Cookies on this website

We use cookies to ensure that we give you the best experience on our website. If you click 'Accept all cookies' we'll assume that you are happy to receive all cookies and you won't see this message again. If you click 'Reject all non-essential cookies' only necessary cookies providing core functionality such as security, network management, and accessibility will be enabled. Click 'Find out more' for information on how to change your cookie settings.

© 2016 Elsevier Ltd The aim of the present research was to uncover the auditory parameters that correspond to the experience of spiciness/piquancy in food, and to assess whether such crossmodal correspondences have perceptual consequences when it comes to evaluating the spiciness of actual foods tested in a naturalistic environment. An online study (Experiment 1) was conducted first in order to determine the acoustical/musical parameters that best match spiciness. The results were used to compose a spicy soundscape that was incorporated into the subsequent experiments. Next, a between-participants study (Experiment 2) was conducted to test the effect of different background sound conditions on participants’ expected and actual ratings of a novel restaurant dish. Four sound conditions were used in testing: the aforementioned spicy soundtrack, a sweet soundtrack, white noise, and silence. The expected spiciness of the dish was significantly higher in the spicy soundscape group as compared to the other groups. However, no significant differences were observed in the actual taste ratings. A contributing factor to this later result may have been the large disparity between the participants’ expectations of spiciness and the actual (mild) spiciness of the test dish itself. To follow-up, a study (Experiment 3) was conducted with a spicier food sample and the same sound conditions. Here, the results revealed that the rated spiciness of the food sample was significantly higher in the spicy soundtrack condition than in the other sound conditions. Finally, a study using both mild and hot salsa (Experiment 4) demonstrated an interaction effect between the sound condition and stimuli spiciness level, consistent with the assimilation-contrast model of consumer expectation disconfirmation. These results therefore demonstrate that a soundscape with auditory attributes corresponding to spiciness can enhance the perception of spiciness in foods, likely via the setting of sensory expectations.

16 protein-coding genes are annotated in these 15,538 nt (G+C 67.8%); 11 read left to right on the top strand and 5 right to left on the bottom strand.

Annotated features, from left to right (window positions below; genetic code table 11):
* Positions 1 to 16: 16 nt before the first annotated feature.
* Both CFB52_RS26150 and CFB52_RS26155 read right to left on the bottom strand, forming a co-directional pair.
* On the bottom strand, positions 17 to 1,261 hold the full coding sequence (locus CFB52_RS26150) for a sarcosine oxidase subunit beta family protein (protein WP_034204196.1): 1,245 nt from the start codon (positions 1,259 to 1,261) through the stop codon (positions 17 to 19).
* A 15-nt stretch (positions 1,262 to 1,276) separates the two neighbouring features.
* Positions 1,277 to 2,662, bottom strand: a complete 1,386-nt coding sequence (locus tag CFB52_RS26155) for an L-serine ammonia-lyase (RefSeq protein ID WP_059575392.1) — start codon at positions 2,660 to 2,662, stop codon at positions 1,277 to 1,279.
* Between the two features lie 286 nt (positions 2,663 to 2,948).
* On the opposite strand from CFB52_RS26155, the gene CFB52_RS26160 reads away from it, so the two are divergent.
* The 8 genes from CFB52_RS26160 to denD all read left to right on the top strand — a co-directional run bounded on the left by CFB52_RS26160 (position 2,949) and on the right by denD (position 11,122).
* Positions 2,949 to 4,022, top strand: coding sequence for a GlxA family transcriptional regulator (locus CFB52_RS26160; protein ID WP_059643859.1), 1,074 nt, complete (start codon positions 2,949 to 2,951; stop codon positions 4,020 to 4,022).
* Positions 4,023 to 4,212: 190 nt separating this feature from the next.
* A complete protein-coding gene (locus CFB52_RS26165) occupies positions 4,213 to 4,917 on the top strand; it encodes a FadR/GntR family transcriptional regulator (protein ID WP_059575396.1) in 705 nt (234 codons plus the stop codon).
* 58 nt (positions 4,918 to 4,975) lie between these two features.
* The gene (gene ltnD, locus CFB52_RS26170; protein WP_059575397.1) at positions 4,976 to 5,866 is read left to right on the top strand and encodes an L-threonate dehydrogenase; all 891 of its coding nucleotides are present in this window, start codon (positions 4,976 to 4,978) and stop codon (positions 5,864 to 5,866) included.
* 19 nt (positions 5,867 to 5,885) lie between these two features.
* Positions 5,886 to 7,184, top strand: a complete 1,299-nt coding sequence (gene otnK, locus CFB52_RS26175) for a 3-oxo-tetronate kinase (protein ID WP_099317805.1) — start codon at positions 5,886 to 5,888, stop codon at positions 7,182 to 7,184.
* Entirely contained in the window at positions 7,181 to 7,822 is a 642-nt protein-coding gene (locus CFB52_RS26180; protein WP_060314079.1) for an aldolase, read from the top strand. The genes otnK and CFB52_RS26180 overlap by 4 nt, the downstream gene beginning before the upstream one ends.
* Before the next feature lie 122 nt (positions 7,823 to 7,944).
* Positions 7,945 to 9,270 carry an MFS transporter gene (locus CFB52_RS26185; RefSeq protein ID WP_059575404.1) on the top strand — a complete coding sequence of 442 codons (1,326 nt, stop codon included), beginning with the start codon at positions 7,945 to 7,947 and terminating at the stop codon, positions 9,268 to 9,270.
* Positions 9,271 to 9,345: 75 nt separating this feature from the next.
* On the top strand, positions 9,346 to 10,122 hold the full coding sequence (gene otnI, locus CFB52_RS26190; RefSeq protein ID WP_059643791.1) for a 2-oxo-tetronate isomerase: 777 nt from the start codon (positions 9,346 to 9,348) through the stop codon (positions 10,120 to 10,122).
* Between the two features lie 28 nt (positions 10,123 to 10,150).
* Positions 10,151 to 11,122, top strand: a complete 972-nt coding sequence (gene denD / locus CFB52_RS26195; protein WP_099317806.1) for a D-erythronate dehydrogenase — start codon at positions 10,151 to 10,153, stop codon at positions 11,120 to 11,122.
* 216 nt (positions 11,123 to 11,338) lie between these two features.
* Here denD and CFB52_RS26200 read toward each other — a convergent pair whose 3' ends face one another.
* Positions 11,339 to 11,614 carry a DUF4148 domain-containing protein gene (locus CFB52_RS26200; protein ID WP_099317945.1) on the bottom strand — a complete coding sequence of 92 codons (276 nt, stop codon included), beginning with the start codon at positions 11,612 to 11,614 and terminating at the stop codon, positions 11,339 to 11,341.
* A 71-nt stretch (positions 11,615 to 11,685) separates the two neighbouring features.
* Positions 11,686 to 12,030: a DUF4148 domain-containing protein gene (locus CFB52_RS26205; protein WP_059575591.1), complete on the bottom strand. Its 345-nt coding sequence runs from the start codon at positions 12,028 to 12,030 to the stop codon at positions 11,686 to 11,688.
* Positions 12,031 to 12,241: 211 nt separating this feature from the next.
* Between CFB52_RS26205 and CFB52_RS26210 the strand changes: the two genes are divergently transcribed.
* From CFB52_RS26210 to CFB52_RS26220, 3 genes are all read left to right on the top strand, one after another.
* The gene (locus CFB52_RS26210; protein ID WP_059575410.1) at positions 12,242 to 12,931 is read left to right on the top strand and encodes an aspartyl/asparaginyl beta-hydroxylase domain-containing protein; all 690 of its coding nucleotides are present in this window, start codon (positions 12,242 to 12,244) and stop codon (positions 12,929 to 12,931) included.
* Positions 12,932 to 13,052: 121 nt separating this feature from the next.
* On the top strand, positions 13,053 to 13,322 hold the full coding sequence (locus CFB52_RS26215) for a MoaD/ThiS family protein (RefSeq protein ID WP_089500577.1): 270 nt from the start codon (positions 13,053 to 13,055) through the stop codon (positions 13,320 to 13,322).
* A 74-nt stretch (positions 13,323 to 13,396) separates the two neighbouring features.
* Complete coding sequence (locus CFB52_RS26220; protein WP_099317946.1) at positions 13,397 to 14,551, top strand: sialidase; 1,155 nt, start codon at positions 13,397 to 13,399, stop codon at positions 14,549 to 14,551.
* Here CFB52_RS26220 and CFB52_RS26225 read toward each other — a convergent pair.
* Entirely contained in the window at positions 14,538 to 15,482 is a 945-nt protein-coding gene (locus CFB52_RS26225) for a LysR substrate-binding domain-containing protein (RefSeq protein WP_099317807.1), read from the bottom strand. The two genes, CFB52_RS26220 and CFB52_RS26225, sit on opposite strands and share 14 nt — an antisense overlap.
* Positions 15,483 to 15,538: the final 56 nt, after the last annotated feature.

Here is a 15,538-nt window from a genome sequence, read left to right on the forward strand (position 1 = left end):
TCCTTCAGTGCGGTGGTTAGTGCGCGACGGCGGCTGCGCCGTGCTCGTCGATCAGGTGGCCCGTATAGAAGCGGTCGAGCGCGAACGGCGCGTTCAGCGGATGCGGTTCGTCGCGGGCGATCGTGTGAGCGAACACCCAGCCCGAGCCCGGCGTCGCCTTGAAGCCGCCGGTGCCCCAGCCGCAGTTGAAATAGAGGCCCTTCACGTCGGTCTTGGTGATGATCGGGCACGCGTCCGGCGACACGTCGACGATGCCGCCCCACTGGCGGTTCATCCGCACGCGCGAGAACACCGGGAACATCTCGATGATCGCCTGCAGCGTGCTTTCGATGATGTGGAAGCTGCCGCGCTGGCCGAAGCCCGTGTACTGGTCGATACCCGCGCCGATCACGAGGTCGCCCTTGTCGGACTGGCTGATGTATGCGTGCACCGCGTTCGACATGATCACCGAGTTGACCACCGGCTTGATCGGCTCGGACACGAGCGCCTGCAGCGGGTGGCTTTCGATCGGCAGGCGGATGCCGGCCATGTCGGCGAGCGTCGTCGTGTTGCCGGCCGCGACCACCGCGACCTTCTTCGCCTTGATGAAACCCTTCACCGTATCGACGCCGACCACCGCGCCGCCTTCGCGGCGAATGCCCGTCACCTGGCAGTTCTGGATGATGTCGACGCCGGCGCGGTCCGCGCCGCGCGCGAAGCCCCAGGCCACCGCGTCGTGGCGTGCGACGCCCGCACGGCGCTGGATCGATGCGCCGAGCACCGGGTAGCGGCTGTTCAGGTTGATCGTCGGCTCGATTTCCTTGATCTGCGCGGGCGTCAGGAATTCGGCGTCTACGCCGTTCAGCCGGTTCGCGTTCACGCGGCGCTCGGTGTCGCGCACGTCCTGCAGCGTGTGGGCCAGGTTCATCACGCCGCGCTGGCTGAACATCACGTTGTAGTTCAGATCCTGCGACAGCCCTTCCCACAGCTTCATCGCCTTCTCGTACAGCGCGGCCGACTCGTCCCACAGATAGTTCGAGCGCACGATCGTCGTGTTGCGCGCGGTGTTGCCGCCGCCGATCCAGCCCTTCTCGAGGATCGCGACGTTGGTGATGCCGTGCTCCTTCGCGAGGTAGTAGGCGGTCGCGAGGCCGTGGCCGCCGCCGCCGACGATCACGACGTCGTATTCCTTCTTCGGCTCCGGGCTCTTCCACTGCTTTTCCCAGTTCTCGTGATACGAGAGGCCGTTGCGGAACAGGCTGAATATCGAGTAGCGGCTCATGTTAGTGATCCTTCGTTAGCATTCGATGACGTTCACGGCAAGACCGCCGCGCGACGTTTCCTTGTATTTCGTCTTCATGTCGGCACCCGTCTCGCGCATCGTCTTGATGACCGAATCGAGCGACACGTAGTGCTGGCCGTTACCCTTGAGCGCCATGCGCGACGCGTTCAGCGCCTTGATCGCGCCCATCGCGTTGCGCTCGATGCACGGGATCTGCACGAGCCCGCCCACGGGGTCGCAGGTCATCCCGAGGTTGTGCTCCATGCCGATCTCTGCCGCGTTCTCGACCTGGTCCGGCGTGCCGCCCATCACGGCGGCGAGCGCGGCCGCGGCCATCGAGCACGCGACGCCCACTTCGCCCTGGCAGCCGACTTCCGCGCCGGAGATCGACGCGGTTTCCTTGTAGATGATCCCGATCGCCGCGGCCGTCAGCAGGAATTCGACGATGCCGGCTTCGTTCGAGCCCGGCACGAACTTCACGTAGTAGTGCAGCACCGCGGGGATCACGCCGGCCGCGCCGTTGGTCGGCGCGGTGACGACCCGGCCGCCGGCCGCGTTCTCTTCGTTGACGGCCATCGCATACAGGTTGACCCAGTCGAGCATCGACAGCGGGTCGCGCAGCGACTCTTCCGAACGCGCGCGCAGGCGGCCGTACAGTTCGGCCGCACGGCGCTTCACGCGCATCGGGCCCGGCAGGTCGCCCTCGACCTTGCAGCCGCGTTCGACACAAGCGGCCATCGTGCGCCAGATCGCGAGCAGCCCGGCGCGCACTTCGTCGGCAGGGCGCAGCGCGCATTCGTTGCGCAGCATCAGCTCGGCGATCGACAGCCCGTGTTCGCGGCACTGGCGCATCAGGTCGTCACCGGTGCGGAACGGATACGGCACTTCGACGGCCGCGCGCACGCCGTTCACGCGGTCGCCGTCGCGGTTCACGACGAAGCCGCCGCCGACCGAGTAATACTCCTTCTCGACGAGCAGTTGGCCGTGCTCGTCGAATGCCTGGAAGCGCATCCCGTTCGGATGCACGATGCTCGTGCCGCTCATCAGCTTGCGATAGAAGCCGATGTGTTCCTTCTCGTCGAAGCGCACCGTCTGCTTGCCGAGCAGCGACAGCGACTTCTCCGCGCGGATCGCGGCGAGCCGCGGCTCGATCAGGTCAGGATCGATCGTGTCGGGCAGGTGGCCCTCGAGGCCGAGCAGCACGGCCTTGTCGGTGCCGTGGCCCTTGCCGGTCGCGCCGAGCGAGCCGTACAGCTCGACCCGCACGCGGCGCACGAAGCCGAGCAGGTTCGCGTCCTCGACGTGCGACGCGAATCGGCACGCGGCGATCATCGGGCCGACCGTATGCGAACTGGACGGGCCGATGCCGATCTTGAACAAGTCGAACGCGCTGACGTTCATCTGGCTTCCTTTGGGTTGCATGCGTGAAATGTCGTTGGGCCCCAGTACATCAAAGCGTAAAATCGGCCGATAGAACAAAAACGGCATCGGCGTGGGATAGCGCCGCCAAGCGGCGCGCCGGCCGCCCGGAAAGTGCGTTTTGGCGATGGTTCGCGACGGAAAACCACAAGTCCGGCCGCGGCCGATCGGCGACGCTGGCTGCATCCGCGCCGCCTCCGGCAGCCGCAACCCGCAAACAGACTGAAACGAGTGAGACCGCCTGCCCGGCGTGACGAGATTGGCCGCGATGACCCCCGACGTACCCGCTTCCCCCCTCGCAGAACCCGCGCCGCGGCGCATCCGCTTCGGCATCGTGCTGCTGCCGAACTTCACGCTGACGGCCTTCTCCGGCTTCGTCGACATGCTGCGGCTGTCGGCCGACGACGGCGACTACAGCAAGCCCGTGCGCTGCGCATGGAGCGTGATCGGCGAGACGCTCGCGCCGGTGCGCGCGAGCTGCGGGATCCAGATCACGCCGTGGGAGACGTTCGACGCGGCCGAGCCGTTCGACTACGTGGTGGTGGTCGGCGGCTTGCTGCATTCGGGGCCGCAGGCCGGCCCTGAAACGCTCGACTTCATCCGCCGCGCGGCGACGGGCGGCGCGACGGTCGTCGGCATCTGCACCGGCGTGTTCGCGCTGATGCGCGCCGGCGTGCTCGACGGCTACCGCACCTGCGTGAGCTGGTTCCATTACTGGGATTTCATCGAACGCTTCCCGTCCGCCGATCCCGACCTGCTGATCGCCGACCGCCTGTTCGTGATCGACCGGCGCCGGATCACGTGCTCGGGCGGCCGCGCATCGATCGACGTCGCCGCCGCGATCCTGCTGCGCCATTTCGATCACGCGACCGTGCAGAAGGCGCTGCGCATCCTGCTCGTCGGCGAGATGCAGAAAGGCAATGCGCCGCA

Original publication




Journal article


Food Quality and Preference

Publication Date





1 - 9